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Developing Your Retention Schedule

So you are ready to get started developing a retention schedule for your department!  Here is generally what you can expect as next steps:

  1. Identify participants for the records schedule working group for your department.  An Information Security Committee (ISC) liaison will be assigned to shepherd your department through the process of developing their retention schedule
  2. A Records Custodian for the department should be identified. This person should understand the record systems of the office AND be able to make decisions on retention and disposition of these records. In some cases, the Administrative Assistant is the Records Custodian, while in other cases a business office manager or assistant director is the Records Custodian for the office.  Regardless of the position, the Records Custodian generally is the person who has the most direct knowledge and control of the records being produced.
    • The department head and/or relevant senior staff member should be kept aware of developments and weigh in on key issues, but need not be involved in the minute details of the process. The department head should sign off on the schedule before it is finalized.
    • Additional departmental staff and stakeholders may participate as desired.
  3. Hold an introductory meeting of the departmental records schedule working group. Introduce key concepts and considerations. Discuss “think like a records manager” queries. Review example retention schedules from peer institutions. Distribute Swarthmore College template.
  4. Take some time to begin crafting a draft retention schedule using the Swarthmore College template and referring to examples from other schools.
  5. Meet with ISC liaison to discuss the retention schedule draft.
  6. Refine the retention schedule based on feedback received from the ISC liaison, and schedule additional meetings of the records management working group as needed.
  7. Obtain approval by department head and/or senior staff.
  8. Submit the draft schedule to the Office of General Counsel for legal review.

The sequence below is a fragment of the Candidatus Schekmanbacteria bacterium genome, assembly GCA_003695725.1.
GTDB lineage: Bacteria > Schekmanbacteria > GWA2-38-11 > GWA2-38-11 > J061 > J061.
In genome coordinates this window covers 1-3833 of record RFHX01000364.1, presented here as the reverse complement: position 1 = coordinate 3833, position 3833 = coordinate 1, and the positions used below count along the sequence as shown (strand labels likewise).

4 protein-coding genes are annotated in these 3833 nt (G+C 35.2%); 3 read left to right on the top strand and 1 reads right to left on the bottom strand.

9. Once you’ve obtained final approval, you may begin your implementation!

Think Like a Records Manager

Developing a formal retention schedule takes time and thought, both about the specific documents and files used by your office, but also about the practices and procedures that revolve around those documents.   As you begin to develop a retention schedule, it may be helpful to think about the following questions:  

  • What records/information does my department save (electronic and paper)?
  • How long do we save it, and why? Are we following any specific laws, best practices from professional organizations, or other guidance?
  • Are we the responsible office or are we duplicating records/information from elsewhere? Are we keeping drafts or only final copies?
  • Do our records contain sensitive information? If so, are the records stored securely when in active use and when in storage? Are they securely disposed of? Sensitive information includes, but is not limited to, the following:
    • Social security numbers
    • Bank numbers
    • Student academic records
    • Health information
    • Employment information

Consider this “HALF” mnemonic to evaluate how long records should be kept:

  • Historical - Is this document historically important? Will it be of interest to future researchers? Is the historical information in this document unique or in a particularly convenient format?
  • Administrative - How often do I use this document? Are there other ways to access this information? How do I balance the burdens of filing and storing this document against the likelihood I’ll need it?
  • Legal - Are there external legal regulations that apply to the retention of this document? Does it contain sensitive information that poses a legal liability? Does it mitigate a possible legal liability?
  • Fiscal - Do I need to keep these papers for a potential audit or taxes? Are they useful for budgetary planning?